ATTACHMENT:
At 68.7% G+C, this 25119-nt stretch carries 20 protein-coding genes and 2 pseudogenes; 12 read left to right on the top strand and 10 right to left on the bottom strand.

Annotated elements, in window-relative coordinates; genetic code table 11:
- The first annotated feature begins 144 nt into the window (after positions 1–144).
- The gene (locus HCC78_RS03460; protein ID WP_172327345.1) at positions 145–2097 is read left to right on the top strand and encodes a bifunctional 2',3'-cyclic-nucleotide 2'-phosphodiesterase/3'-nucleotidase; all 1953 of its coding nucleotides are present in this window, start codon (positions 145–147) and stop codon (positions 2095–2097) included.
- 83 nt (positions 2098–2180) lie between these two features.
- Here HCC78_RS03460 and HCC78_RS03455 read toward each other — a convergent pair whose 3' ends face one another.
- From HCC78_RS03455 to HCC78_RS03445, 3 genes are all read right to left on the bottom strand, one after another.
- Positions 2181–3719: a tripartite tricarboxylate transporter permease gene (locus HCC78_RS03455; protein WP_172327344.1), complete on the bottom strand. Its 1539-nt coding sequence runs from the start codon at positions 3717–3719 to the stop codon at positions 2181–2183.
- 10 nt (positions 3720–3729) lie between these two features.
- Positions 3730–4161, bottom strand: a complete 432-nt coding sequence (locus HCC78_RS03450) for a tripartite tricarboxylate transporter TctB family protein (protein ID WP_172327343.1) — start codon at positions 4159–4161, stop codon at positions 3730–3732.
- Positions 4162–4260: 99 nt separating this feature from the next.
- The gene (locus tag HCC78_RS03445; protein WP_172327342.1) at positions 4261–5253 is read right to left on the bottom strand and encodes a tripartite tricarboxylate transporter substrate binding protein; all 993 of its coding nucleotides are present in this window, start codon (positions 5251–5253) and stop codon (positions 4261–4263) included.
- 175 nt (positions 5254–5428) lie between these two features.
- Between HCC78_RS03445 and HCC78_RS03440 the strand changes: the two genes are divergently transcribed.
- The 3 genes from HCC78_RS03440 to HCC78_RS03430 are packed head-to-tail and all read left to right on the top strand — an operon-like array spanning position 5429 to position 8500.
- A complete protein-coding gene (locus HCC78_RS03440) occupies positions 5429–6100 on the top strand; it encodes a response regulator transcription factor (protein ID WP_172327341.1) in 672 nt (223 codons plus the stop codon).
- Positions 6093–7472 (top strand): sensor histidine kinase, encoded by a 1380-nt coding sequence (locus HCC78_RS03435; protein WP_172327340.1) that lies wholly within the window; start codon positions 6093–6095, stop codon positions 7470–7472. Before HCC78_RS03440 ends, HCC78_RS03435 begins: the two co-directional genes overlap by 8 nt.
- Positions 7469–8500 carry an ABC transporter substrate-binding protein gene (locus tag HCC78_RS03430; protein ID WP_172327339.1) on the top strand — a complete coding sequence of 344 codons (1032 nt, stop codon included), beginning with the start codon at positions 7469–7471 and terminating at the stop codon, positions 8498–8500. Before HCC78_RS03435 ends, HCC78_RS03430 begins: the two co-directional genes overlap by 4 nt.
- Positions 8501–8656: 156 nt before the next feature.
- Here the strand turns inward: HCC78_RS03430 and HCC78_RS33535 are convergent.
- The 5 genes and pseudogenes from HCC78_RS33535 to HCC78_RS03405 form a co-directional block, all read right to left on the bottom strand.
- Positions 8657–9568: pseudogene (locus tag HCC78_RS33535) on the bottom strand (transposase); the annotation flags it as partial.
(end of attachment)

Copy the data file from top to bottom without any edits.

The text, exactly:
At 68.7% G+C, this 25119-nt stretch carries 20 protein-coding genes and 2 pseudogenes; 12 read left to right on the top strand and 10 right to left on the bottom strand.

Annotated elements, in window-relative coordinates; genetic code table 11:
- The first annotated feature begins 144 nt into the window (after positions 1–144).
- The gene (locus HCC78_RS03460; protein ID WP_172327345.1) at positions 145–2097 is read left to right on the top strand and encodes a bifunctional 2',3'-cyclic-nucleotide 2'-phosphodiesterase/3'-nucleotidase; all 1953 of its coding nucleotides are present in this window, start codon (positions 145–147) and stop codon (positions 2095–2097) included.
- 83 nt (positions 2098–2180) lie between these two features.
- Here HCC78_RS03460 and HCC78_RS03455 read toward each other — a convergent pair whose 3' ends face one another.
- From HCC78_RS03455 to HCC78_RS03445, 3 genes are all read right to left on the bottom strand, one after another.
- Positions 2181–3719: a tripartite tricarboxylate transporter permease gene (locus HCC78_RS03455; protein WP_172327344.1), complete on the bottom strand. Its 1539-nt coding sequence runs from the start codon at positions 3717–3719 to the stop codon at positions 2181–2183.
- 10 nt (positions 3720–3729) lie between these two features.
- Positions 3730–4161, bottom strand: a complete 432-nt coding sequence (locus HCC78_RS03450) for a tripartite tricarboxylate transporter TctB family protein (protein ID WP_172327343.1) — start codon at positions 4159–4161, stop codon at positions 3730–3732.
- Positions 4162–4260: 99 nt separating this feature from the next.
- The gene (locus tag HCC78_RS03445; protein WP_172327342.1) at positions 4261–5253 is read right to left on the bottom strand and encodes a tripartite tricarboxylate transporter substrate binding protein; all 993 of its coding nucleotides are present in this window, start codon (positions 5251–5253) and stop codon (positions 4261–4263) included.
- 175 nt (positions 5254–5428) lie between these two features.
- Between HCC78_RS03445 and HCC78_RS03440 the strand changes: the two genes are divergently transcribed.
- The 3 genes from HCC78_RS03440 to HCC78_RS03430 are packed head-to-tail and all read left to right on the top strand — an operon-like array spanning position 5429 to position 8500.
- A complete protein-coding gene (locus HCC78_RS03440) occupies positions 5429–6100 on the top strand; it encodes a response regulator transcription factor (protein ID WP_172327341.1) in 672 nt (223 codons plus the stop codon).
- Positions 6093–7472 (top strand): sensor histidine kinase, encoded by a 1380-nt coding sequence (locus HCC78_RS03435; protein WP_172327340.1) that lies wholly within the window; start codon positions 6093–6095, stop codon positions 7470–7472. Before HCC78_RS03440 ends, HCC78_RS03435 begins: the two co-directional genes overlap by 8 nt.
- Positions 7469–8500 carry an ABC transporter substrate-binding protein gene (locus tag HCC78_RS03430; protein ID WP_172327339.1) on the top strand — a complete coding sequence of 344 codons (1032 nt, stop codon included), beginning with the start codon at positions 7469–7471 and terminating at the stop codon, positions 8498–8500. Before HCC78_RS03435 ends, HCC78_RS03430 begins: the two co-directional genes overlap by 4 nt.
- Positions 8501–8656: 156 nt before the next feature.
- Here the strand turns inward: HCC78_RS03430 and HCC78_RS33535 are convergent.
- The 5 genes and pseudogenes from HCC78_RS33535 to HCC78_RS03405 form a co-directional block, all read right to left on the bottom strand.
- Positions 8657–9568: pseudogene (locus tag HCC78_RS33535) on the bottom strand (transposase); the annotation flags it as partial.